No charges will be laid following a two-year investigation into circumstances leading to the mass euthanization of hogs at a barn near Austin in September 2012.
A spokesperson for the Office of the Chief Veterinarian said the case was handed over to Manitoba Justice last summer after a significant investigation, which included interviewing multiple witnesses.
“The case was discussed in detail with Manitoba Justice that completed a thorough review of the matter,” revealed an emailed statement. “While significant animal welfare issues where found, it was concluded that due to the nature of how those issues occurred there was not a reasonable likelihood of conviction.”
A reasonable likelihood of conviction is required to proceed with charges.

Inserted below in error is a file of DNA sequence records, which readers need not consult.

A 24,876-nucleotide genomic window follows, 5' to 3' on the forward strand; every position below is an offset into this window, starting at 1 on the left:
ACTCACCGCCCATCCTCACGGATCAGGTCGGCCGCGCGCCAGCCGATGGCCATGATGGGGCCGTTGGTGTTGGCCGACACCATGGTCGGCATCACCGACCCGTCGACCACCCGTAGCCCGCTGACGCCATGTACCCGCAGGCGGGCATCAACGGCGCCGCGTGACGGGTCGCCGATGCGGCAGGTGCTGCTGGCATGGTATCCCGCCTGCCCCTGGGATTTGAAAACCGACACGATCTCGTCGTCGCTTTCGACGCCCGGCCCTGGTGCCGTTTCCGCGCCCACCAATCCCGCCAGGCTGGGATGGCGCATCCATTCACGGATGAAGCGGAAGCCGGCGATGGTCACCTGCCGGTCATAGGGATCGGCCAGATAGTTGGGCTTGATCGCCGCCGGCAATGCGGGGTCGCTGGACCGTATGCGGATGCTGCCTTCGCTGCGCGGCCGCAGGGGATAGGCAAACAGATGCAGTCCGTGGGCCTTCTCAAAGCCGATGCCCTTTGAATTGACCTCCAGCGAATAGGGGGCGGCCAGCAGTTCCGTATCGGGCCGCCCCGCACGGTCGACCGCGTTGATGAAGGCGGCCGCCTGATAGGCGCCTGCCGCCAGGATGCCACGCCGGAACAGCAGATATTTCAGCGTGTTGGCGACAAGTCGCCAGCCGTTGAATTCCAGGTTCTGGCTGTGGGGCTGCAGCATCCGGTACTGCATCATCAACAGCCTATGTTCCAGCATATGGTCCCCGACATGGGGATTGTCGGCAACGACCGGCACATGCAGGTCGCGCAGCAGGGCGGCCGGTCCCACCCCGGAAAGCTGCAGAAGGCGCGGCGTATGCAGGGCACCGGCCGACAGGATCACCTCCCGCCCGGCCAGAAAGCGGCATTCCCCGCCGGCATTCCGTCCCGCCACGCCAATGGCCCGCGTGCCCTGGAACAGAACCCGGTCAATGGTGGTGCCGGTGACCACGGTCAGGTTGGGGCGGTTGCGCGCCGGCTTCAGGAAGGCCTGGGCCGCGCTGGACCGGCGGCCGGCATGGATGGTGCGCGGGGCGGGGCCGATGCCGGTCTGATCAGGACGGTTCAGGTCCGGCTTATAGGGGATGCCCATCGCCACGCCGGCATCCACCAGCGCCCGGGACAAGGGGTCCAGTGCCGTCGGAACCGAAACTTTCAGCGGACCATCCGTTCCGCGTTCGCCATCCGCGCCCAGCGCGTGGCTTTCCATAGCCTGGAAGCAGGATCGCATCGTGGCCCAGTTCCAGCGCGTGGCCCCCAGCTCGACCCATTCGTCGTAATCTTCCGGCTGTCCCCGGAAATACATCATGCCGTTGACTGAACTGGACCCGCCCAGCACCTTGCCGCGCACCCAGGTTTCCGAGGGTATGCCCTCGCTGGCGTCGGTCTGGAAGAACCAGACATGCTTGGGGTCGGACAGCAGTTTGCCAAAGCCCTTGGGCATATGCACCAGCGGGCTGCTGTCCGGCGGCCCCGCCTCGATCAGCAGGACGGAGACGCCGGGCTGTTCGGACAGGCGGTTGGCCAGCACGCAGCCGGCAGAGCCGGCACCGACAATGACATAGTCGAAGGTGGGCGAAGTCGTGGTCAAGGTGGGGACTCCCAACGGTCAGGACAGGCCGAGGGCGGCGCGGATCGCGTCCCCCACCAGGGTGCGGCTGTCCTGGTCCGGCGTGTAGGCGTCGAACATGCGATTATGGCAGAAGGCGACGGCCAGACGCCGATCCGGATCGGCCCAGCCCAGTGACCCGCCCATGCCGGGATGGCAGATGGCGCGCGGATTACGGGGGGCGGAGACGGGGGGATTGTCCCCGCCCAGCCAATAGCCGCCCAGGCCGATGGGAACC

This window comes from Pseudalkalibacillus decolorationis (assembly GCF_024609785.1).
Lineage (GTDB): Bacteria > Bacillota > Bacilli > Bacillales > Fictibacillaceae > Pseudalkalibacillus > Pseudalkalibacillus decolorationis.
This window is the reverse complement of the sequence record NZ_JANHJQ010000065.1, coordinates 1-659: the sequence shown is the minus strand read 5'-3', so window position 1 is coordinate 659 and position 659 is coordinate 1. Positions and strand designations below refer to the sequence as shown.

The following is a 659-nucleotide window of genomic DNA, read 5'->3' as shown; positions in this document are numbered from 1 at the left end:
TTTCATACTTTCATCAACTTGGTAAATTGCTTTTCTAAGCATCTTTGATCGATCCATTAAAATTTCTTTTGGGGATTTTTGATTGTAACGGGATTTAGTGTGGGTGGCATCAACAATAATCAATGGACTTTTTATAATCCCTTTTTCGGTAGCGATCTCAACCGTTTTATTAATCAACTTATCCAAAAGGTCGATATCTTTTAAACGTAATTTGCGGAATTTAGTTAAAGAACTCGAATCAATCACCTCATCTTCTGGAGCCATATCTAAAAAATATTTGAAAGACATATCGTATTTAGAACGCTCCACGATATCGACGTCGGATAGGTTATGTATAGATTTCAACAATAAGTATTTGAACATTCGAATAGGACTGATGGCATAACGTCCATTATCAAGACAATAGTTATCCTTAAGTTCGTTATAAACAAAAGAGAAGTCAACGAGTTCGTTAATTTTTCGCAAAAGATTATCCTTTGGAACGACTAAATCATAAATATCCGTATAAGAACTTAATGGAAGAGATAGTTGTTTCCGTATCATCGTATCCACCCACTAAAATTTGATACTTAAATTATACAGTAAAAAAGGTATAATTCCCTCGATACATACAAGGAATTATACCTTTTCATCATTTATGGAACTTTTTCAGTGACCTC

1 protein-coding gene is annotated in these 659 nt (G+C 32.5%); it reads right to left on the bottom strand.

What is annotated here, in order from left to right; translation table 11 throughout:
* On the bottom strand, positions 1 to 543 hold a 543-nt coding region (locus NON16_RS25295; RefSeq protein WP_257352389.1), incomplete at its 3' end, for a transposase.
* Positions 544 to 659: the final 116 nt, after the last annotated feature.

It was in September 2012 that officials responded to reports of animals in distress at the barn near Austin, which was in the midst of being depopulated by its operators — brothers Bernie and Menno Bergen. The brothers had been ordered to vacate the property, which is owned by HP Farm Equipment Ltd. At the time, a representative for the company said the Bergens were six years behind in their rent.
Provincial officials had offered the operators assistance in depopulating the barn, but the offer was declined.
When officials from the Chief Veterinary Office entered the barn they encountered a disturbing situation, requiring the euthanization of the 1,300 young hogs left without food after the sows were shipped in the preceding days.
Neither Bernie or Menno Bergen could be reached for comment.